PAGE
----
Thursday, June 20, 2013

Triorion: Abomination

Triorion: Abomination
Book II in the Triorion series
Published by L. J. Hachmeister (2012)

As we learned in Book I, the Alliance, in their efforts to gain military advantage over an invading alien force, put together a program to train children, not only as soldiers, but as tacticians and military thinkers. Three children, taken from Fiora where they worked in the mines, barely staying alive, were an unexpected surprise, more brilliant than even their best adult members, in spite of their peculiar aging process -- this brilliance came from children under 8 years old who looked like young adults..

In Book II we find Jaeia and Jetta well established in the military chain of command (looking more like 23 than the 8 year olds they are), in positions of responsibility but without their brother Jahx, a traumatic loss.

The Alliance is on the verge of sorting out their unique genome when a new threat appears, leaving a swath of dead and dying planets across the galaxy. Can they still fight back without their triplet Jahx when total concentration is required, fighting an enemy that not only has mental abilities that match and even exceed their own, but who is unchecked by any sense of right and wrong?  Jetta's always been mercurial, and feels responsible for Jahx's death but without Jahx, can Jaeia keep her grounded when the mental onslaught from their enemy comes?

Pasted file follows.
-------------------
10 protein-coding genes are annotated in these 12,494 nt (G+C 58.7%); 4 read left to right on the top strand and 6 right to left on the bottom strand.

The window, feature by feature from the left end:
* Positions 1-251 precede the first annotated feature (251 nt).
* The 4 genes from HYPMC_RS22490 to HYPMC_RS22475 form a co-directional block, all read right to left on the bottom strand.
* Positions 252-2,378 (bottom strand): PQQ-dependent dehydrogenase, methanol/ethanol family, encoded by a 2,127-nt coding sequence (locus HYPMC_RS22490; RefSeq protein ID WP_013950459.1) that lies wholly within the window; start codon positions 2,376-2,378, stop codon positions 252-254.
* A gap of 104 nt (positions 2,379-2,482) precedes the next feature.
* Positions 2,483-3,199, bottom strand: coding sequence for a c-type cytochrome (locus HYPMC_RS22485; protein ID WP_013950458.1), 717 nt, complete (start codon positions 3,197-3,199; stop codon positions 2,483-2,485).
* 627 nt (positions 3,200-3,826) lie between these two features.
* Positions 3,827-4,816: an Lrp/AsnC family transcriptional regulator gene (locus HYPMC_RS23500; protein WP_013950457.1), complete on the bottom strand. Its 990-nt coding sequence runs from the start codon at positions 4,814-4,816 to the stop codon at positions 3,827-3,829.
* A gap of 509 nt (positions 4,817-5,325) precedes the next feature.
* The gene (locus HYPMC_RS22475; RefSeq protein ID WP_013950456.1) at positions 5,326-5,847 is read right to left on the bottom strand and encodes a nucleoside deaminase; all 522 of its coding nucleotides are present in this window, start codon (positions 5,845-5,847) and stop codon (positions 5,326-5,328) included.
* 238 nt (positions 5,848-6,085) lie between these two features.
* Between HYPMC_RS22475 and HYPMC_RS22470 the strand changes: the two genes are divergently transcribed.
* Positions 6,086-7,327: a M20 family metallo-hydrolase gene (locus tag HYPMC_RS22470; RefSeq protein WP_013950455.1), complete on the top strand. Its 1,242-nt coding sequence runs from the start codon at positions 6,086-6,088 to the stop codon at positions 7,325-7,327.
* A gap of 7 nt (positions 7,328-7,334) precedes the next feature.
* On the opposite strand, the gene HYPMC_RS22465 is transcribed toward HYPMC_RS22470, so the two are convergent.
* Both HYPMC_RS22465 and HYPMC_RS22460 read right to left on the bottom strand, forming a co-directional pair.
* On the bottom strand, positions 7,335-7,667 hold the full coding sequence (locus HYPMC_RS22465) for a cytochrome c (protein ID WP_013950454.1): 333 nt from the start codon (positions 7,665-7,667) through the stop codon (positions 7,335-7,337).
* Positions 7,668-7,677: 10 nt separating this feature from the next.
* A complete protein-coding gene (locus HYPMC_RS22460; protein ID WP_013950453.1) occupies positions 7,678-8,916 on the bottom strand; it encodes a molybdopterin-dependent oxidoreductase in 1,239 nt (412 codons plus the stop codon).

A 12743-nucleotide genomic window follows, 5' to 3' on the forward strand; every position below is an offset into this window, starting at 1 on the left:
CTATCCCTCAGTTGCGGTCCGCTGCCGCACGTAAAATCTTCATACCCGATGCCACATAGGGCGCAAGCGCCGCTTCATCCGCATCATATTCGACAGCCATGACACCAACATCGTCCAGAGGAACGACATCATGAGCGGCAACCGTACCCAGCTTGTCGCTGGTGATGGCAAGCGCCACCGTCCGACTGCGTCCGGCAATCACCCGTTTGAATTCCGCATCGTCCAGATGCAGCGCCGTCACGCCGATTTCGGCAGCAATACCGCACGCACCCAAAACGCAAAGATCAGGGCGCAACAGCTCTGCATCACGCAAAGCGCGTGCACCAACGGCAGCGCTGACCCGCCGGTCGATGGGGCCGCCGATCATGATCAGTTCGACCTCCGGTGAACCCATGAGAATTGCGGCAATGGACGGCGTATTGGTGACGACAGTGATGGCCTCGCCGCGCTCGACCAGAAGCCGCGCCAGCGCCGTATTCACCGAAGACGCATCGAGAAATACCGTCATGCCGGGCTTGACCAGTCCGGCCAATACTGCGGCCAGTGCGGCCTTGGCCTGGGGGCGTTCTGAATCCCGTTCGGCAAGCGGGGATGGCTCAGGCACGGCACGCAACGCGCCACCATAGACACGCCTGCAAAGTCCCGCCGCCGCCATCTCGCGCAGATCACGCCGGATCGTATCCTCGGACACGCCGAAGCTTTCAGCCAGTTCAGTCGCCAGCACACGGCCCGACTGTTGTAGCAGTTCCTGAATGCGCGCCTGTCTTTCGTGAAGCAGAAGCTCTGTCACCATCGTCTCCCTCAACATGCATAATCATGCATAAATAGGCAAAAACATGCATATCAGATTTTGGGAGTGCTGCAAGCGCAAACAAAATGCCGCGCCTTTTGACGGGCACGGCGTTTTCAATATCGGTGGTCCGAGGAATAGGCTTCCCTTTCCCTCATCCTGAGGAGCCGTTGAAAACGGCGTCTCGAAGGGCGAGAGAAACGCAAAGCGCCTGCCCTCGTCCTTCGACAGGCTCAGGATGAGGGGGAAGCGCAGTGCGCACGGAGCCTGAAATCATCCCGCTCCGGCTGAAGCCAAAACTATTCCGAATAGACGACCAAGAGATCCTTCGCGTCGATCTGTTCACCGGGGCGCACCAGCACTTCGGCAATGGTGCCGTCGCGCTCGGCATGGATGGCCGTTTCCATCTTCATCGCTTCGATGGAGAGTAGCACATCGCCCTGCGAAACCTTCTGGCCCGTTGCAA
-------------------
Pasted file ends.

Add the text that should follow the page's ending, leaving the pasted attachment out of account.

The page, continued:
Book II carries the story arc forward and answers many questions left from Book I,  See our review of Triorion: Awakening (Book I) here. but as often happens with books in a series, there aren't a lot of pertinent flashbacks that tie the story together, and sometimes the reader can be held back trying to recall details when the author references events from Book I. Questions arise like "Do I remember who the Motti were and why they were bad?" " What happened to Jahx again?" and "The exiles are mentioned...who are they exactly?"

 Authors live day and night with the tale they are telling. They know every nuance, every character, every event, but readers, especially prolific ones, may well have read through a great many other books before the new book in a series is released, and the full impact cannot be obtained from a single sentence, as when a character remembers "how awful is was when I was mistreated by the Motti" (not a direct quote, but close), without a full flashback to bring back the feelings associated with the event. The very astute reader may recall the details and how they fit in with the current expansion of the story, but most won't. They may miss, especially in a tale with a complex plot, many characters, lots of secrets, hidden agendas and past histories, details critical to the story line. Then again, it might just be me.

Having said that, I think the Triorion series is an interesting set of new ideas. The children are strong characters that stay with you, the story line is unique (bearing at the start a resemblance to "Ender's Game" but going far beyond it), and at this writing, Book III is well on the way.   I definitely look forward to reading it. There is lots of action, and lots of story left to tell, because many questions remain tantalizingly unanswered, in a universe rich with lots of twists and turns to keep the reader hooked. I highly recommend it.

1 comment:

  1. Thanks for the review! In the second edition of book two, I will consider including a few more reminders about all that happened in book one.
    Book three has arrived--hope you enjoy it as much as the first two.


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